BUFFALO METROPOLITAN GOVERNMENT |
Mayor: Elected county-wide; the chief executive officer
and chief fiscal officer, in accordance with existing
municipal corporation law.
Urban Advocate: Elected county-wide; powers are a
hybrid of New York City consumer advocate and United States
vice president; serves as president of the legislature with
tie-breaking vote authority. Oversees the BMG’s service
delivery in and public policies for the urban core.
5 Inner Ring
Members: each of whom represent a district that includes a
portion of the City of Buffalo, along with certain election
districts in “inner ring” portions of the towns of Amherst,
Cheektowaga, Tonawanda, West Seneca, Hamburg, and the City of
Lackawanna (equal to 50% of county population.)
5 Outer Ring Members: whose districts represent the
balance of the “built-up” and rural suburbs (equal to 50% of
Urban Advocate: presides over the body; possesses
voting right in the event of tie; thereby assures that all
policy matters before the legislature will be viewed from an
urban center perspective.
This legislature would unite in interest Buffalo with its
inner ring suburbs by tying those areas that share
social-economic make-up (measured by per capita income,
housing stock value; number of free school lunches). In
effect, this would “enlarge” the city not through annexation,
but through drawing the new government’s legislative districts
to reflect today’s reality. Kevin Gaughan's legislative plan
conceives of a ten member body with an eleventh member to cast
a tie-breaking vote.
At its inception, the suburbs do not participate
in the new government. As a result,
and to build confidence among city residents that the
suburbs will sacrifice as well, there must be suburban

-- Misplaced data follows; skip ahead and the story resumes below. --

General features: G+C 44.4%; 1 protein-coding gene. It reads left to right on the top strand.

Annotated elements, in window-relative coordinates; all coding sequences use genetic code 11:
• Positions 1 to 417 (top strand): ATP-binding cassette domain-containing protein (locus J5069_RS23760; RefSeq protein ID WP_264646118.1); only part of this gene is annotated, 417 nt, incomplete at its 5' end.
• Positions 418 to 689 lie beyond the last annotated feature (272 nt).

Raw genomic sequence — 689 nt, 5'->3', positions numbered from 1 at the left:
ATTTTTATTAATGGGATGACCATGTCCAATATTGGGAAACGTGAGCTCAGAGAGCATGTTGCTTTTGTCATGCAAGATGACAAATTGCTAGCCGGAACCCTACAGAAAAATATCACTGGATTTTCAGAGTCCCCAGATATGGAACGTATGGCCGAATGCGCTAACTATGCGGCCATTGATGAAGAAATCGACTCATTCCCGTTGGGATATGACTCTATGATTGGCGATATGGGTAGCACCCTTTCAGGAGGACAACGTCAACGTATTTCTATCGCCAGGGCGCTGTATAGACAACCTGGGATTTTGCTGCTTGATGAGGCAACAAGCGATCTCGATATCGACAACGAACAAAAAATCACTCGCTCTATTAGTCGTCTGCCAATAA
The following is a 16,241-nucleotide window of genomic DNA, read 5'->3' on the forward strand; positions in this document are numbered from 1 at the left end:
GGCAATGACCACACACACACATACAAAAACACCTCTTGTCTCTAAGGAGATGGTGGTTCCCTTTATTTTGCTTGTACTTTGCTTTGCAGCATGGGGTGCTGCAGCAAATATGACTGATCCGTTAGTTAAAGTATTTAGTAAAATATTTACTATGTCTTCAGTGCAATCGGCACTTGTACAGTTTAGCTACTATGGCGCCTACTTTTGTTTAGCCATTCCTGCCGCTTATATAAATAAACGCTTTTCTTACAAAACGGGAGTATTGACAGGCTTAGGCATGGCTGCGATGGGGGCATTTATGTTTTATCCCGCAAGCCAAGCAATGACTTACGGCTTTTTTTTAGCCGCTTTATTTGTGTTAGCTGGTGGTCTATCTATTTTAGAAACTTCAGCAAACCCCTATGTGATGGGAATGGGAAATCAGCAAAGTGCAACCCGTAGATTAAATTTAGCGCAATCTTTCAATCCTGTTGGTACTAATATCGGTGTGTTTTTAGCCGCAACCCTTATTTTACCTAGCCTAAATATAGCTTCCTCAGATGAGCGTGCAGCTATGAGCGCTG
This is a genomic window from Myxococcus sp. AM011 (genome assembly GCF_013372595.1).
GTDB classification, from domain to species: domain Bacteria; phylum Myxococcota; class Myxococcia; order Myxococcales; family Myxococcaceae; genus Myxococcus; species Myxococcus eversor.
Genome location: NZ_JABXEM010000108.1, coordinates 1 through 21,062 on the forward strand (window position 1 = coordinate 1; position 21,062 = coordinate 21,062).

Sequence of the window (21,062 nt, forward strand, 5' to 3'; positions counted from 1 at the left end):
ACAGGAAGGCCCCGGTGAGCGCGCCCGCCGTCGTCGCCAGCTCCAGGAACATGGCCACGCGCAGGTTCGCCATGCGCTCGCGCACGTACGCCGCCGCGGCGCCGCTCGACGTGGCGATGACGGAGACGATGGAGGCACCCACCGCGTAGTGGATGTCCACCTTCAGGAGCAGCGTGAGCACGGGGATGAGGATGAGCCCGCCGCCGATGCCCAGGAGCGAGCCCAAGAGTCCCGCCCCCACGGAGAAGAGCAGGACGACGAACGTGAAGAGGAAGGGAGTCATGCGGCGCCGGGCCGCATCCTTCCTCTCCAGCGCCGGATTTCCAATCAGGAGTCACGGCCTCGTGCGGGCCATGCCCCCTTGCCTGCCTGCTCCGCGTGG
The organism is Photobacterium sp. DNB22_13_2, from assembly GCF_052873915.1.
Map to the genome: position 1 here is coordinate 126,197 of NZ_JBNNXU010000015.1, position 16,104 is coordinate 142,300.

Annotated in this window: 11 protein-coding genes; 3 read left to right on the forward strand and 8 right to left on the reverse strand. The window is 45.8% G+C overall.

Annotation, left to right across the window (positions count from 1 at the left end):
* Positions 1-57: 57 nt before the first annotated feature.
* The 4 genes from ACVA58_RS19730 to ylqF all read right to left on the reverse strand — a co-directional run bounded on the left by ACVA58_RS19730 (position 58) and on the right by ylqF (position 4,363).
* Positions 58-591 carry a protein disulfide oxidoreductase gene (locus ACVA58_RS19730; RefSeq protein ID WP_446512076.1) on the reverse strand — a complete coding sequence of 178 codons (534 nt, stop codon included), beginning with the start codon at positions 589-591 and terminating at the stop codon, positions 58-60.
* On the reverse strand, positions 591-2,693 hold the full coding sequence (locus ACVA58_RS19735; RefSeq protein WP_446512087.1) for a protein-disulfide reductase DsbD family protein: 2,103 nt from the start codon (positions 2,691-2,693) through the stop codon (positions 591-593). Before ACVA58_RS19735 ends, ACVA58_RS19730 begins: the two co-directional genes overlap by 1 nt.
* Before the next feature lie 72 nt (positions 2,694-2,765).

sacrifice of individual benefit for a collective good.
The birth of the newly merged city-county government
should coincide with culmination of the lengthy debate to consolidate our several
IDA’s into one.
The Erie County Association of School Boards (ECASB) is
currently conducting a study to determine whether to reduce
the number of school districts from thirty. Their decision
will affect how students are educated throughout the county,
including in the Buffalo School District. Reform efforts
should not be conducted in separate vacuums, but rather be
viewed as all of a piece, intended to strengthen the urban
core and create a successful regional economy. To accomplish
this, the city-county merger commission should collaborate
with the ECASB to begin long-range plans for creating a viable
urban school district.
Creation of the new government should also coincide with
re-establishment of a Buffalo-Niagara planning council to
organize regional growth in sustainable manner, re-direct
investment into Buffalo, protect our area’s rural settings,
and create consensus on those centers where we wish to
concentrate commercial investment.
government will open the door for public transportation
reforms to re-connect inner city workers with growing employment opportunities
in suburban locales.
The purpose of consolidating local
governments is not to put people out of work, but rather to
help create an investment climate to attract more private
employers. In the short term, however, combining two large
governments may result in a need for less personnel. Just as
our community did for displaced private steel industry workers
in the late 1970’s, we should be willing to create a support structure for public employees
affected by reform. I envision a training
and development center funded by a business
/ philanthropic community joint venture. Perhaps Erie Community
College, which participated in steelworkers placement, can contribute to this
effort as well.
Buffalo County, Greater Buffalo, the
BMG, Regional City of Buffalo – I think we can do better. Let’s tap into our abundant
creative capital by conducting a contest to
name the new government. It will symbolize
the inclusive nature of the new entity, capture
the imagination of young Western New Yorkers, and add excitement
to the enterprise.